My first Porch Pond

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Hello There,
I was at the thrift store and I found this crate and I decided to get it and convert it into a porch pond. I have never done this before, so I just wanted to make sure I am doing this correctly.
I am going to put wood on the bottom of the crate to make a flat bottom, I will then put a pond liner in the crate to keep water in. I will then put a hang-on-back filter on the side. I was not going to add any substrate, but I still wanted plants, so I will get pond plant planters. I wanted to put an Egyptian Papyrus in the corner then water lettuce, and finally a water lilly. After getting the water parameters correct was going to put in mosquitofish. I am going to place this on my porch where it will recieve full sun exposure for about 6 hours each day.
The main cause for my concern is that I calculated the size of the crate without anything and it is 14.43 gallons, is all that want to do too much for this?
 
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addy1

water gardener / gold fish and shubunkins
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You are too small for a lily, unless you go with one of the dwarf varieties. Lilies can have a large foot print of leaves. I would skip the water lettuce, get a dwarf lily and the papyrus. Put in rosy reds (minnows) pretty pink they will inhale mosquito larvae.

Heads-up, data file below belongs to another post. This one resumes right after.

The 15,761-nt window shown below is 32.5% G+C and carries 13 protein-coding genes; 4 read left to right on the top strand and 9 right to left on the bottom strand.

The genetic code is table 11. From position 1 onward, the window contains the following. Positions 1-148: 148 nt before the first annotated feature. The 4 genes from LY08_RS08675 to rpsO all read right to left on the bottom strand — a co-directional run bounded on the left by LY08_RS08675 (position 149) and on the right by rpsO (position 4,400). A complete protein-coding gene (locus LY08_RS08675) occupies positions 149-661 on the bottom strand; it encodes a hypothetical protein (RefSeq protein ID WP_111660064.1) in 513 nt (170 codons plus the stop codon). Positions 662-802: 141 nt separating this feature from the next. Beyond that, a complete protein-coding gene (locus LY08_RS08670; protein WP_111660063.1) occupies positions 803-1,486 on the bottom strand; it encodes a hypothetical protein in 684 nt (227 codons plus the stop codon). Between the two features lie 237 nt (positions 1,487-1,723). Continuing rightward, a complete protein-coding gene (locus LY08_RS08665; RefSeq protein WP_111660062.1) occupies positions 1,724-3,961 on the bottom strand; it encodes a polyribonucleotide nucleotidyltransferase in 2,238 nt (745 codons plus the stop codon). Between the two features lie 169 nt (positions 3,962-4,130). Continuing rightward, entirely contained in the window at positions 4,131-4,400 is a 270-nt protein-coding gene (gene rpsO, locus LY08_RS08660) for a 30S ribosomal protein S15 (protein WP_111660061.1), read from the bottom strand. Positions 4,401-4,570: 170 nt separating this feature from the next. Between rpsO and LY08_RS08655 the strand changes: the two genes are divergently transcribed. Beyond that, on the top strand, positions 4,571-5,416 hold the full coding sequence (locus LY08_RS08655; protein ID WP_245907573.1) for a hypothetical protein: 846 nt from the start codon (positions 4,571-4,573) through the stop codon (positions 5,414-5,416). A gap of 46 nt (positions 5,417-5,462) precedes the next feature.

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Welcome to the forums, I am new here also. Your porch pond sounds beautiful and I think you are right to be thinking about size and dimensions. Papyrus can get huge, but you can get dwarf varieties that might be better in balance. At the pond store or nursery I will often arrange my plants next to each other to see how foliage and size look together. If you get something you don't like put it somewhere else and try again. The fun thing is, you really can't make a mistake! Make show to show us how it turns out.
 
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Welcome to the forum! Such a small porch pond would be best ‘fishless’ especially if exposed to sunlight. I wish you success. Please ask us for any assistance. This is a very friendly forum.
Stephen
 
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Fishless porch ponds are very easy to take care so placement is not critical. They are mostly unaffected by water heated by the sun and you can keep virtually any small aquatic plant. No worries if the plant gets big, for example, Dwarf Umbrella Palm. Put a small sample in the porch pond and as it grows, divide it and give the unwanted part to another pond keeper. Also, consider an aquarium plant, the Dwarf Banana Plant (Nymphoides aquatica) which can live in high 60 to mid-80 degree (F) water. It will send up tiny, heart-shaped floating leaves and if happy, flowers.Cleaning fishless porch ponds couldn't be easier. Since there are no fish, empty it out and refill with a hose. Spray off the mini-pump with the hose and away you go. Keeping fish in such a small container that will get 6-hours of sunlight is just not a good idea. They will greatly suffer from the temperature extremes. But you certainly can create a beautiful, miniature fishless water garden. I have had a porch pond for many years so please feel free to ask for my 'lessons learned' if you need help.
Stephen
 
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